Maria's Bulgarian mother denies selling her daughter

A picture taken on October 24, 2013, shows three of the children of Sasha Ruseva and Atanas Rusev in front of their home in the Roma district of the central Bulgarian town of Nikolaevo. The Bulgarian Roma mother of Maria, a young blonde girl whose fate made headlines around the world when she was found in a Greek Roma camp, tearfully denied Sunday that she had sold her daughter.

SOFIA - The Bulgarian Roma mother of Maria, a young blonde girl whose fate made headlines around the world when she was found in a Greek Roma camp, tearfully denied Sunday that she had sold her daughter.

"I have not sold her! I have not... I gave her, I made a mistake. But I haven't taken any money," Ms Sasha Ruseva told private television station TV7 in her first public appearance since DNA tests proved on Friday that she was Maria's biological mother.

"I want Maria back! I am her mother, how could I not want her. I do not care what they say. I want Maria back with me," she pleaded.

The four-year-old girl, with her blonde hair and green eyes, was wrongfully thought to be a Western European child abducted by a Roma couple when she was found this month living near the Greek town of Farsala, and became a poster child for dozens of parents with missing children.

Greek and Bulgarian police however tracked down her real parents to a Roma ghetto in the central Bulgarian town of Nikolaevo on Thursday and are now investigating the mother for allegedly selling the child in Greece in 2009.

Ms Ruseva, 35, recounted her desperately poor life with her mentally-ill husand and nine other children, but said she had never forced them to beg, and voiced her fear at the possibility she could be thrown in jail.

Maria is currently in the care of Athens-based charity Smile of the Child, which said the girl was made to dance and beg by her Greek "family", who remain in detention for allegedly abducting her.

Their lawyer Marietta Palavra said Saturday the couple were planning to appeal their detention and also wanted the child back "as they are the ones who have raised her and they love her" even if they were not her biological parents.

"I gave birth to her in Lamia (in Greece). I raised her until she was seven months old. Then I had to return to Bulgaria to take care of my other children when my eldest daughter, who was caring for them, got married," Ms Ruseva said on Sunday.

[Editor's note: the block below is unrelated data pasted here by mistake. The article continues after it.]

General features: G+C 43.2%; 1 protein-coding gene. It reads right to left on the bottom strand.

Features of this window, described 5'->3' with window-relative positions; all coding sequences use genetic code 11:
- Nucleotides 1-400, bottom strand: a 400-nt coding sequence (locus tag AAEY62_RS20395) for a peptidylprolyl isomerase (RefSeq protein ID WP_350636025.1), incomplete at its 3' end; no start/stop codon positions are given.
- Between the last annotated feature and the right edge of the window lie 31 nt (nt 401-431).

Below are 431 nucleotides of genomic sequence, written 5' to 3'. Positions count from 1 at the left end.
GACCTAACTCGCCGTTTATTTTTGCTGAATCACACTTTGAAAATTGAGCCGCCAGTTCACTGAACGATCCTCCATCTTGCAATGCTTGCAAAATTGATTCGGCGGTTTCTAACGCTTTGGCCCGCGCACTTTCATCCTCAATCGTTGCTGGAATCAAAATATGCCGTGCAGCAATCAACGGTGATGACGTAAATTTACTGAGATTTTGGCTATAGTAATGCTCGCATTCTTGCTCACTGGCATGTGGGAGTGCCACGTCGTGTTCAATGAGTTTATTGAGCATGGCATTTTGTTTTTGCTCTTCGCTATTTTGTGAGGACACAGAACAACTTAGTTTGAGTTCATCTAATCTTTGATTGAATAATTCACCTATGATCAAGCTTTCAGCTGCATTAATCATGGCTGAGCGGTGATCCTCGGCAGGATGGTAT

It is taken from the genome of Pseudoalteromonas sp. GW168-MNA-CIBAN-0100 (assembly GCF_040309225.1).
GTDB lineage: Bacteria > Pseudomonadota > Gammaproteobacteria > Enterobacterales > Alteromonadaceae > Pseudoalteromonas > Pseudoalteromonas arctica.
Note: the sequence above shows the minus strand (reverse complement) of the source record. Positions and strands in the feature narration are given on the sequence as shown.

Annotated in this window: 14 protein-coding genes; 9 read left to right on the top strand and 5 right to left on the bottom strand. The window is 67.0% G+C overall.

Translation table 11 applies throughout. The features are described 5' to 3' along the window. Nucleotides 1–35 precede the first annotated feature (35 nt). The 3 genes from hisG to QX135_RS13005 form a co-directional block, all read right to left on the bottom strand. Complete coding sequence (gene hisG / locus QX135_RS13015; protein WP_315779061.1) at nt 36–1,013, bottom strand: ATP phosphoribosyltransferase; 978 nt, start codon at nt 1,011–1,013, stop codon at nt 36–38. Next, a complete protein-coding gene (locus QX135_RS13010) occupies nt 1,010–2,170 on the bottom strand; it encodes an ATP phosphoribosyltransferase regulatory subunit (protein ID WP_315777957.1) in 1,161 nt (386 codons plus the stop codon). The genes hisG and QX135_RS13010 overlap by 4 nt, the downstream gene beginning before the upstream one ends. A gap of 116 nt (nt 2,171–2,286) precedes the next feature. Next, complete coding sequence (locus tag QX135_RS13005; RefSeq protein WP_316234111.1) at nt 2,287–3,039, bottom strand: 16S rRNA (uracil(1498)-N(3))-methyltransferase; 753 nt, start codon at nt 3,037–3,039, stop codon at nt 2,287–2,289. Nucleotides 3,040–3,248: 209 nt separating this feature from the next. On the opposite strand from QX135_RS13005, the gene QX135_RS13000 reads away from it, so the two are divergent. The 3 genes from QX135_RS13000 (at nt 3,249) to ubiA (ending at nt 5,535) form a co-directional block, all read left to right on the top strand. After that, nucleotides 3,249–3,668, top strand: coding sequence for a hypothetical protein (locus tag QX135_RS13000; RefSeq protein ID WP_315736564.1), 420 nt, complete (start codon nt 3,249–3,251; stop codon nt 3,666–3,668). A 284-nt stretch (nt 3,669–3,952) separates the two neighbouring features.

She said she could not bring the baby back with her as she did not have any documents.

"A young woman came to me and said: 'I do not have children. Give her to me. I'll take care of her just as you would. Come back to Greece to take her when you can'," Ms Ruseva recalled.

"But I gave birth to two more children here and I could not go back. I did not have the money." She said she had tried to call the woman but the phone was switched off.

Bulgarian authorities have remained silent on the case although a regional social services chief said they were considering putting Maria into foster care.

Ms Ruseva and her husband Atanas, 38 - who was sitting silently in the studio with tears rolling down his face - have another nine children, five of whom are also fair-skinned and blonde in contrast to their parents' dark complexions and brownish-black hair.

The family lives in a single room of the ramshackle house of Atanas' brother and their daily menu consists of bread and potatoes, Ms Ruseva said, adding that she had never been contacted by social workers.

"If I had sold Maria, we would have a house, beds, blankets... and we don't even have clothes to wear," said Ms Ruseva, whose haggard face makes her look much older than her age.

She said the family scraped through on the monthly children's allowances that were "sometimes 200, sometimes 300 leva" (S$174 to S$261).

"But I never left my children hungry. Nobody, nobody has ever come to ask us how we manage," Ms Ruseva said.

Asked what her favourite meal was her 11-year-old daughter Fanka, who was in the studio along with her parents and two other siblings, answered: "Beans" The mother said she was "like crazy" ever since she saw a video showing Maria dancing for a crowd for money.

"We may be poor but none of my children was made to beg," she fumed.

"I am not a criminal," Ms Ruseva pleaded, saying that she was now "scared" by the possibility of going to jail.

If found guilty of selling her daughter, she risks a prison term of up to six years.

More about